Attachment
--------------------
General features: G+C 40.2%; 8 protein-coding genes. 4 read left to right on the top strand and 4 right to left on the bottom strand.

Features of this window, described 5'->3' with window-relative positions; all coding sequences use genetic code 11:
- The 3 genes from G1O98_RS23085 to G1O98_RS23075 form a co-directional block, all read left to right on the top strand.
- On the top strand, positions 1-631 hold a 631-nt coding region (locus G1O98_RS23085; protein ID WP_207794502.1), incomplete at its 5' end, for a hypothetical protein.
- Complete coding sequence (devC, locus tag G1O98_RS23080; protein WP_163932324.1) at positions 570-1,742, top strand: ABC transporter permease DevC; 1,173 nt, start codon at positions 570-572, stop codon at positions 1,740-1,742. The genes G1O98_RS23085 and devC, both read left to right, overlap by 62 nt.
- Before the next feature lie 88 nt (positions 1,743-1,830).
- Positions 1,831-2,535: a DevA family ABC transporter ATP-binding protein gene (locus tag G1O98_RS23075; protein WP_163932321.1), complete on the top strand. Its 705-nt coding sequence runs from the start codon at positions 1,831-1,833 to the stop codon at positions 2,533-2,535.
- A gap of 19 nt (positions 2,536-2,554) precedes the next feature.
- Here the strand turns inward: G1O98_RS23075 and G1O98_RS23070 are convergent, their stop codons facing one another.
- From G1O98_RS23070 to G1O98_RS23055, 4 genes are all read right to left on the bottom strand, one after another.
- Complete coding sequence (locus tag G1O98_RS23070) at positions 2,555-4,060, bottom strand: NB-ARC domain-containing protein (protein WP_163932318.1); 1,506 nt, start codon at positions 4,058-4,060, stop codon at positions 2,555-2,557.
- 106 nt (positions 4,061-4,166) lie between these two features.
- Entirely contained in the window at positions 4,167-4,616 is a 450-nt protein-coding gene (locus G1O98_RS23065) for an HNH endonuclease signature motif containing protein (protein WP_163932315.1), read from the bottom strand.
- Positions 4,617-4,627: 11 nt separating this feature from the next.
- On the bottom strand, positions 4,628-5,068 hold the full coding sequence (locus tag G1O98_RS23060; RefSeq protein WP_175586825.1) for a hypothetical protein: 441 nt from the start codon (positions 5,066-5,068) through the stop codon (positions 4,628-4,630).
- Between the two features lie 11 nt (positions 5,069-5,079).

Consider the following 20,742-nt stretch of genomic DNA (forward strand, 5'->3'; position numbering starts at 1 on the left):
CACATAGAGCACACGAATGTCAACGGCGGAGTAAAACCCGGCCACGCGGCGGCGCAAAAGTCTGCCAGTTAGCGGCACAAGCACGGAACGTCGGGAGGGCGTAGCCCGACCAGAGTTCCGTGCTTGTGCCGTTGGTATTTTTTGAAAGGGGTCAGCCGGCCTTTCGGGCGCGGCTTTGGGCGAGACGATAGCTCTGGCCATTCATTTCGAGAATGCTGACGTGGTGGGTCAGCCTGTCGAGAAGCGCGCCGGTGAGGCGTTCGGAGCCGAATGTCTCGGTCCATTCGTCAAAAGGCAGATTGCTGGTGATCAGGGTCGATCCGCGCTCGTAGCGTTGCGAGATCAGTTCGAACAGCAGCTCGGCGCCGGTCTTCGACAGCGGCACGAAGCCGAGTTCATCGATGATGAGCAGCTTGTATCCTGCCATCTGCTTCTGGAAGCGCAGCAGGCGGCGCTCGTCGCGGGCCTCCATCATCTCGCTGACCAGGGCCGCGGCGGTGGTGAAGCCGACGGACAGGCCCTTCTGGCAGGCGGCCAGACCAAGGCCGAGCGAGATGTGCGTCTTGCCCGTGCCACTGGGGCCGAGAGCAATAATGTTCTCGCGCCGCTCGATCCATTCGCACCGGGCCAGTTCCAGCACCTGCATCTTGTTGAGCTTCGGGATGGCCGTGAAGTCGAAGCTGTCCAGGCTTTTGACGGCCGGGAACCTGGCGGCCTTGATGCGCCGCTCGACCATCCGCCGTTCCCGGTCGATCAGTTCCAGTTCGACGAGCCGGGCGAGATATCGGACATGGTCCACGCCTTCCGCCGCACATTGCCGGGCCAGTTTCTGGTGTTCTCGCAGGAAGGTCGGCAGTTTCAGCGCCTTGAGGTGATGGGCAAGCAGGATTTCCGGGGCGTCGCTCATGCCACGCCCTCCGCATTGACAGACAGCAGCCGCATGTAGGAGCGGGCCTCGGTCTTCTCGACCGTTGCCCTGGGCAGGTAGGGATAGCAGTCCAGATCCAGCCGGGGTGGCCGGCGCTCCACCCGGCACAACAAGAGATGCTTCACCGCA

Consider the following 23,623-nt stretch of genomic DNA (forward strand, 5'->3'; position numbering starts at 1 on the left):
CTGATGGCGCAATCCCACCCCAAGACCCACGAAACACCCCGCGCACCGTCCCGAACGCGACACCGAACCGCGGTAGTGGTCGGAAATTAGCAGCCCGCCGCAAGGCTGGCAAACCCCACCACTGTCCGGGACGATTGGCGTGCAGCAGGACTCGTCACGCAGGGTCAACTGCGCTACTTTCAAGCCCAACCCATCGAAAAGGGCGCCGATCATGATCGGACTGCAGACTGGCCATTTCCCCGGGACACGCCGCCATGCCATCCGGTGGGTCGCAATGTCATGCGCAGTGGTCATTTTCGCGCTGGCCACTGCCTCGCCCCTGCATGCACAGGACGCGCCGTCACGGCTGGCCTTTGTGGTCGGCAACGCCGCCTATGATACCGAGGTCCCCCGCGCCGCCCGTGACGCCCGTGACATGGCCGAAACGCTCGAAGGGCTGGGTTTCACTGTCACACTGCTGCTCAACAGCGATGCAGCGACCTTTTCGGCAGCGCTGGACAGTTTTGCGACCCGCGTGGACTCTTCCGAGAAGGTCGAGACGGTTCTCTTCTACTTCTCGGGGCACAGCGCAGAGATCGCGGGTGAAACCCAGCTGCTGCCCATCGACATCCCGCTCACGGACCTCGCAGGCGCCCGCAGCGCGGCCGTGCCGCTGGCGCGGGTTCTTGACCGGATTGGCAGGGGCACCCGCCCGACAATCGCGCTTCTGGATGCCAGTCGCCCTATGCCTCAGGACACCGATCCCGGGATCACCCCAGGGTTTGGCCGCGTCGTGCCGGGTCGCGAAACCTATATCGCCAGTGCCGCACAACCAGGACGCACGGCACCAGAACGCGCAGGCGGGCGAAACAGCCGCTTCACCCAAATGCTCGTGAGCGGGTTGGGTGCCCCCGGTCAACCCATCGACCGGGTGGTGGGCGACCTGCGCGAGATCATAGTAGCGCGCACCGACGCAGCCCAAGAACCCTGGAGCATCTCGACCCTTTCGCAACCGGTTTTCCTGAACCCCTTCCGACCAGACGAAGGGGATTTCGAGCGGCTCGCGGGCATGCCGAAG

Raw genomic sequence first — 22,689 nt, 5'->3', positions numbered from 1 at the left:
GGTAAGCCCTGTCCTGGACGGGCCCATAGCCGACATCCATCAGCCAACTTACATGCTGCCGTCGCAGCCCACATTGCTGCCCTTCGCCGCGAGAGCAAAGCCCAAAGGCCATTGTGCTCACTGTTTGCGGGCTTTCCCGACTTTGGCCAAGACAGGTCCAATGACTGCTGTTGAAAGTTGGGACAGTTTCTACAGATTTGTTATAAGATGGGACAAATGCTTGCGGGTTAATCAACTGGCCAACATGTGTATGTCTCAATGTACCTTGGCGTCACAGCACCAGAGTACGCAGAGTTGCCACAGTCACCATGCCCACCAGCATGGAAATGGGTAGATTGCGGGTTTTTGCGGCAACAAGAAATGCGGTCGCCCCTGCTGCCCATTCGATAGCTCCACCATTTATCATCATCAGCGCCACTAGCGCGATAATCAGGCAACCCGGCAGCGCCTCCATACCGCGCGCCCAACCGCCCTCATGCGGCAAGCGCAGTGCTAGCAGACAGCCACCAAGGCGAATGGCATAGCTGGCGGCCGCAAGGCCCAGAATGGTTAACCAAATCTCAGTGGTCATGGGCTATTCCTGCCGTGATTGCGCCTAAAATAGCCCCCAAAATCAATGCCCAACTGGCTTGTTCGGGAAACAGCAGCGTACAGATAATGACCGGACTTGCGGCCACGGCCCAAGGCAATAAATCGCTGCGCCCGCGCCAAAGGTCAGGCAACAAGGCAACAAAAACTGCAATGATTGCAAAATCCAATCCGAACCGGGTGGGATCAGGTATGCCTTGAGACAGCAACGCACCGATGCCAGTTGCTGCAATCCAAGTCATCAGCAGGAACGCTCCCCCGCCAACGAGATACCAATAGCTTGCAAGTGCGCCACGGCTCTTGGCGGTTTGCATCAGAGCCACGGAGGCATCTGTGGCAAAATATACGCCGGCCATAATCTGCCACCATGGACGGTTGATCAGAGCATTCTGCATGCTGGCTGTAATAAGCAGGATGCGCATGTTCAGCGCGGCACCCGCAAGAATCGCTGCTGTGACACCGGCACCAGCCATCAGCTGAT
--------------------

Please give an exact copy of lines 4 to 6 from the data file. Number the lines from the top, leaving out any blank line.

- On the top strand, positions 1-631 hold a 631-nt coding region (locus G1O98_RS23085; protein ID WP_207794502.1), incomplete at its 5' end, for a hypothetical protein.
- Complete coding sequence (devC, locus tag G1O98_RS23080; protein WP_163932324.1) at positions 570-1,742, top strand: ABC transporter permease DevC; 1,173 nt, start codon at positions 570-572, stop codon at positions 1,740-1,742. The genes G1O98_RS23085 and devC, both read left to right, overlap by 62 nt.
- Before the next feature lie 88 nt (positions 1,743-1,830).